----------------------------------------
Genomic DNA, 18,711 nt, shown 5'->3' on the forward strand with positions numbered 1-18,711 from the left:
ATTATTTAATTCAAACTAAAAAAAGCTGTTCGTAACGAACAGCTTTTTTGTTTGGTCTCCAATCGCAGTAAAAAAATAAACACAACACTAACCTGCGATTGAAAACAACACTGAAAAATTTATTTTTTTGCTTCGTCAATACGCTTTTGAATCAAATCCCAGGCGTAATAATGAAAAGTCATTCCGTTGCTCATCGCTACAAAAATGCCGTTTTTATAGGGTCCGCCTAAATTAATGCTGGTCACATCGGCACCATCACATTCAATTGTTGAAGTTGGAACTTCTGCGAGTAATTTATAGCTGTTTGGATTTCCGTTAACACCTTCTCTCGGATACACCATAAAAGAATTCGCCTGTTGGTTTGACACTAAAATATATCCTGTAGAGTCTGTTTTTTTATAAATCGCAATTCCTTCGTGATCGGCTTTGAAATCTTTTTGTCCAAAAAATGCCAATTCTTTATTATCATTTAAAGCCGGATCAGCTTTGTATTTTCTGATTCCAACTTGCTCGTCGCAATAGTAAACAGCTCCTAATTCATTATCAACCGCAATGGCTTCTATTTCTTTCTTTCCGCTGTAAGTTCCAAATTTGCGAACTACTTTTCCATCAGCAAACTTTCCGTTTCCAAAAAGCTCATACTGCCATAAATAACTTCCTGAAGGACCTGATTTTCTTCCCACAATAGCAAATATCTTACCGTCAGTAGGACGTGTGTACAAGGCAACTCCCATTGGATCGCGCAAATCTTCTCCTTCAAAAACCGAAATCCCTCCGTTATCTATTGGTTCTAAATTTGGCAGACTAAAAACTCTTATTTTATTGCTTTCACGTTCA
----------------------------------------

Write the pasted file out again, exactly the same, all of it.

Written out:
Genomic DNA, 18,711 nt, shown 5'->3' on the forward strand with positions numbered 1-18,711 from the left:
ATTATTTAATTCAAACTAAAAAAAGCTGTTCGTAACGAACAGCTTTTTTGTTTGGTCTCCAATCGCAGTAAAAAAATAAACACAACACTAACCTGCGATTGAAAACAACACTGAAAAATTTATTTTTTTGCTTCGTCAATACGCTTTTGAATCAAATCCCAGGCGTAATAATGAAAAGTCATTCCGTTGCTCATCGCTACAAAAATGCCGTTTTTATAGGGTCCGCCTAAATTAATGCTGGTCACATCGGCACCATCACATTCAATTGTTGAAGTTGGAACTTCTGCGAGTAATTTATAGCTGTTTGGATTTCCGTTAACACCTTCTCTCGGATACACCATAAAAGAATTCGCCTGTTGGTTTGACACTAAAATATATCCTGTAGAGTCTGTTTTTTTATAAATCGCAATTCCTTCGTGATCGGCTTTGAAATCTTTTTGTCCAAAAAATGCCAATTCTTTATTATCATTTAAAGCCGGATCAGCTTTGTATTTTCTGATTCCAACTTGCTCGTCGCAATAGTAAACAGCTCCTAATTCATTATCAACCGCAATGGCTTCTATTTCTTTCTTTCCGCTGTAAGTTCCAAATTTGCGAACTACTTTTCCATCAGCAAACTTTCCGTTTCCAAAAAGCTCATACTGCCATAAATAACTTCCTGAAGGACCTGATTTTCTTCCCACAATAGCAAATATCTTACCGTCAGTAGGACGTGTGTACAAGGCAACTCCCATTGGATCGCGCAAATCTTCTCCTTCAAAAACCGAAATCCCTCCGTTATCTATTGGTTCTAAATTTGGCAGACTAAAAACTCTTATTTTATTGCTTTCACGTTCA